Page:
Saturday, March 05, 2011

Same Story, Different Cover: Lord Almighty, I feel my temperature rising

L: Marvel Spotlight #36 (June 1973), art by Herb Trimpe, Frank Giacoia, and Mike Esposito
R: The Original Ghost Rider #74 (December 1992), art by Mark Pacella and Brad Vancata

(Click picture to Nicolas Cage's ego-size)

365 Days with the Warriors Three, Day 64

Panels from Incredible Hulk #422 (October 1994), script by Peter David, pencils by Gary Frank, inks by Cam Smith, colors by Glynis Oliver, letters by Joe Rosen

Friday, March 04, 2011

I think we can pinpoint the exact moment the artist lost interest in portraying the main characters

Panel from David Cassidy #6 (September 1972)

365 Days with the Warriors Three, Day 63

Back cover of Marvel Treasury Edition #10 (1976), art by Jack Kirby. And hey! It's a mural with the front cover!

Thursday, March 03, 2011

Thursday Night Murals: Hey, Sentinels! Leave those kids alone!

He has his followers as well as detractors, but I'm a big fan of the comic book artwork of Chris Bachalo. Although I first discovered his work on Sandman and Shade The Changing Man, it's his quirky and distinctive artwork for issues of Generation X that made me a fan.

Two-page splash spread for Generation X #29 (August 1997), script by James Robinson; pencils by Chris Bachalo and Pop Mhan; inks by Al Vey, Eric Cannon, Tim Townsend, and Al Milgrom; colors by Marie Javins; letters by Richard Starkings and Emerson Miranda
Click image to Mondo-size

A quick Bullynote: this issue is pencilled both by Bachalo and by Pop Mhan (Spyboy, Blank). I'm gonna admit it: I can't really tell which pages are specifically by Bachalo or which ones are by Mhan. (Well, this one's definitely by Pop Mhan.) So if the panels and pages I'm pointing to turn out to be Pop Mhan rather than Chris Bachalo...boy, is my fuzzy face red. But just because I'm having trouble distinguishing between two similar manga-styled artists doesn't, I hope, distract from my appreciation for the art.

Bachalo's style had evolved by this time into an exaggerated bigfoot cartoon style that perfectly fit the young adolescents of Generation X: M, Husk, Skin, Chamber and everybody's favorite not-yet-vampiric and the aptly-not-appearing in this issue Jubilee. Big round heads, rubbery faces (and I'm not just talking about Skin), oversized feet—not quite manga, not quite western comic art, but a look that would become more prevalent in superhero comics over the next several years, paving the way for artists like Humberto Ramos and Joe Madureira. Some fans hated it, others lapped it up like chocolate milk. Mmmm, delicious chocolate milk. I'm not a blindly slavish Bachalo fanbull—his adult figures like Emma Frost looked like teenagers as well—but he took the strictly structured world of the X-Men franchises and brought a gleeful, colorful hallucinogenic quality to it. It was no stretch to believe that Howard the Duck or Spider-Ham existed in the world of Generation X. I love the two-page Where's Waldoesque (Where's Waldoish? Waldoiffic?) splash page to ish #29 (above). He's got the title team in there lost among the hurly-burly eccentric circus of Venice Beach, filled with inside jokes (is that Neil Gaiman's Death over there?). It's the kind of landscape and range of human figure we might expect the X-Men and Generation X to exist in...sure, they're mutants and they stand out among us...only, some places, less than others.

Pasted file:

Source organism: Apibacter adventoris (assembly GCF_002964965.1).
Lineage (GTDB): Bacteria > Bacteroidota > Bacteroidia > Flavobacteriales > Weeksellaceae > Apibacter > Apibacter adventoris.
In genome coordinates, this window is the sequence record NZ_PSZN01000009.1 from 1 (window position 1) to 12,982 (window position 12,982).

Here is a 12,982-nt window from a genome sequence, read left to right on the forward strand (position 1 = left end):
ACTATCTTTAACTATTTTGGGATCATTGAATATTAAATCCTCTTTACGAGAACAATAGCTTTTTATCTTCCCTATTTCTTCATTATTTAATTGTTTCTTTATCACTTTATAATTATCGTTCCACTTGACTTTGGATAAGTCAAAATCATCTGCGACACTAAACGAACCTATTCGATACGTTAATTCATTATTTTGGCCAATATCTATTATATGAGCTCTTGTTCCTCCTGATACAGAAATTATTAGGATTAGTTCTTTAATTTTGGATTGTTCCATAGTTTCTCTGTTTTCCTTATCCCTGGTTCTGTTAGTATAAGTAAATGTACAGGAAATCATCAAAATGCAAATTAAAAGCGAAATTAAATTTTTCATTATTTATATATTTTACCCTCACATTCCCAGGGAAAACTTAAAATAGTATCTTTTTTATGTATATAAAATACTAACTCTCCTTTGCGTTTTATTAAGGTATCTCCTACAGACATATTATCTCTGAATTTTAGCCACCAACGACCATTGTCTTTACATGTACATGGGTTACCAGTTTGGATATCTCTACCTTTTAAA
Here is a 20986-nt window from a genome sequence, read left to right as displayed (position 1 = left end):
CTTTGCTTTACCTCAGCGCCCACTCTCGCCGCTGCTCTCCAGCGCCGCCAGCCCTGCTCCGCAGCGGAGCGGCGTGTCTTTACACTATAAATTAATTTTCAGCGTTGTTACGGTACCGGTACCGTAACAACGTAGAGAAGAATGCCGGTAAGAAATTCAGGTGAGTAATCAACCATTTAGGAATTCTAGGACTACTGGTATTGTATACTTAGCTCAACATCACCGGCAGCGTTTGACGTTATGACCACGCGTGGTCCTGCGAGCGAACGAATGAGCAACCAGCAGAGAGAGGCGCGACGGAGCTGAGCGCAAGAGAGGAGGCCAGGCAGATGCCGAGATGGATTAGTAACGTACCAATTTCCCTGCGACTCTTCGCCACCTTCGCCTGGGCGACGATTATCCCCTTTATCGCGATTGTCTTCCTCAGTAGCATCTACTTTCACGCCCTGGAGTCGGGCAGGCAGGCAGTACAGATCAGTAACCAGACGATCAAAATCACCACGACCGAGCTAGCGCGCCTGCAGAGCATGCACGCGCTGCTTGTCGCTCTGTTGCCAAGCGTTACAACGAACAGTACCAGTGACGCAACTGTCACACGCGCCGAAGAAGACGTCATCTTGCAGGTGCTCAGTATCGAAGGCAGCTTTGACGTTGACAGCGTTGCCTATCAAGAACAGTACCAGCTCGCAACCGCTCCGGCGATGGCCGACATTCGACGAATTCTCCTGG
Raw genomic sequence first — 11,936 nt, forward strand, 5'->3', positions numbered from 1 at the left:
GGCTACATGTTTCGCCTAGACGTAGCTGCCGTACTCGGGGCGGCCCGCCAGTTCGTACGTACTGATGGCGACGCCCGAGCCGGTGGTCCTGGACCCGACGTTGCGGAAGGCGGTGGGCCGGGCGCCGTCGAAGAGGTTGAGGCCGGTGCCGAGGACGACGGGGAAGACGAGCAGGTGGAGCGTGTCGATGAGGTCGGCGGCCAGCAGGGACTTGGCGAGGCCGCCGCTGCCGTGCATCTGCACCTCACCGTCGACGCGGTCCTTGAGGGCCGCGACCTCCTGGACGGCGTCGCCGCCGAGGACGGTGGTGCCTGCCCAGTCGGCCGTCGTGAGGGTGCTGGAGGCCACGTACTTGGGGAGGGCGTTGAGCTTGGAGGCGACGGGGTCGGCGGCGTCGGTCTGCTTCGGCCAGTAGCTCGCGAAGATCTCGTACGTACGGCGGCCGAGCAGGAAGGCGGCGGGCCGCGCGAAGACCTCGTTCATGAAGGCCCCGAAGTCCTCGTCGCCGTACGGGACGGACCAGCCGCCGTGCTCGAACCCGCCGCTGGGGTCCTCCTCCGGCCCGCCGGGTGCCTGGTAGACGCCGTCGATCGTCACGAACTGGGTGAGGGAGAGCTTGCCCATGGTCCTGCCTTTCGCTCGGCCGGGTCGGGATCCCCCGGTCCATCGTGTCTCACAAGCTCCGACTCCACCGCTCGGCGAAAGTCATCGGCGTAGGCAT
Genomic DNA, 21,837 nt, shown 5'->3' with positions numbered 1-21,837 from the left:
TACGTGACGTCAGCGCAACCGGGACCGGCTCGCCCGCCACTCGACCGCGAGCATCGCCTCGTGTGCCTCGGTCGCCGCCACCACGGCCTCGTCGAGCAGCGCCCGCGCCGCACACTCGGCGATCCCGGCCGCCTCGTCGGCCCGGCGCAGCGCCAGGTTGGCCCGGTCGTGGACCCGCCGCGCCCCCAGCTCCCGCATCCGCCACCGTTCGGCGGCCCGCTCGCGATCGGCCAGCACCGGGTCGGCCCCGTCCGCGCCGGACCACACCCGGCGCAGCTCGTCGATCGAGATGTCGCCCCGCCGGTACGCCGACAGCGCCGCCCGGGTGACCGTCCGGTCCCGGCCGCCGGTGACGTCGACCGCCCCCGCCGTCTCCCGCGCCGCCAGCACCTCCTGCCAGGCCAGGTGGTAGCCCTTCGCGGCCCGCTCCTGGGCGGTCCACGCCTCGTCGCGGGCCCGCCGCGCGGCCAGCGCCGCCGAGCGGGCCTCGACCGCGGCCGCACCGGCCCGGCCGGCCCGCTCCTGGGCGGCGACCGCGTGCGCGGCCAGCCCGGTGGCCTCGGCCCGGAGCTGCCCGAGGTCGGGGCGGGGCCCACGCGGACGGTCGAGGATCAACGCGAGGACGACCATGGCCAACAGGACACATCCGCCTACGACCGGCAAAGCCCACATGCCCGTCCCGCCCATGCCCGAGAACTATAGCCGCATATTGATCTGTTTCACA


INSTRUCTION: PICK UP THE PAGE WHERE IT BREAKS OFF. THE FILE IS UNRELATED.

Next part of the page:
What's this got to do with Monday Night or even Thursday Night Murals? The cover's not part of a mural. We're smack-dab in the middle of the "Operation: Zero Tolerance" crossover in the X-books, where Sentinels are tracking down every one of the X-Mutants to totally eliminate and crush them...wait a minute. Just like Kid's Day, isn't every day in the Marvel Universe "Operation: Zero Tolerance"? Except for that time Rogue was flying over the military air show in her Daisy Dukes and a tube top...that was "Operation: A Little Bit of Tolerance."

Nope—unlike most of the examples in the Murals category you'll find on this little stuffed blog, I'm gonna show you an internal mural that I'm fascinated by. Here's two facing pages from the same issue, Generation X #29. Now, do I need to set up this clip for you? Gen X is being chased by Prime Sentinels through the streets or Los Angeles. You don't need to know much more than that, So, put on your widescreen glasses to get ready!

Click picture to Sentinel-size

Not a mural either, huh? But the cleverer among you (see how I keep my blog audience by giving them sneaky compliments, huh?) will have noticed that if you take your scissors and cut along here...and then snip this page off and apart like this...and you get your glue stick out and liberally apply here...and here...and then sit in a warm bath for a while so you can get the gluestick out of your might just wind up with something like this:

Click picture to Generation-size. You might need to click the resulting image to blow it up, too!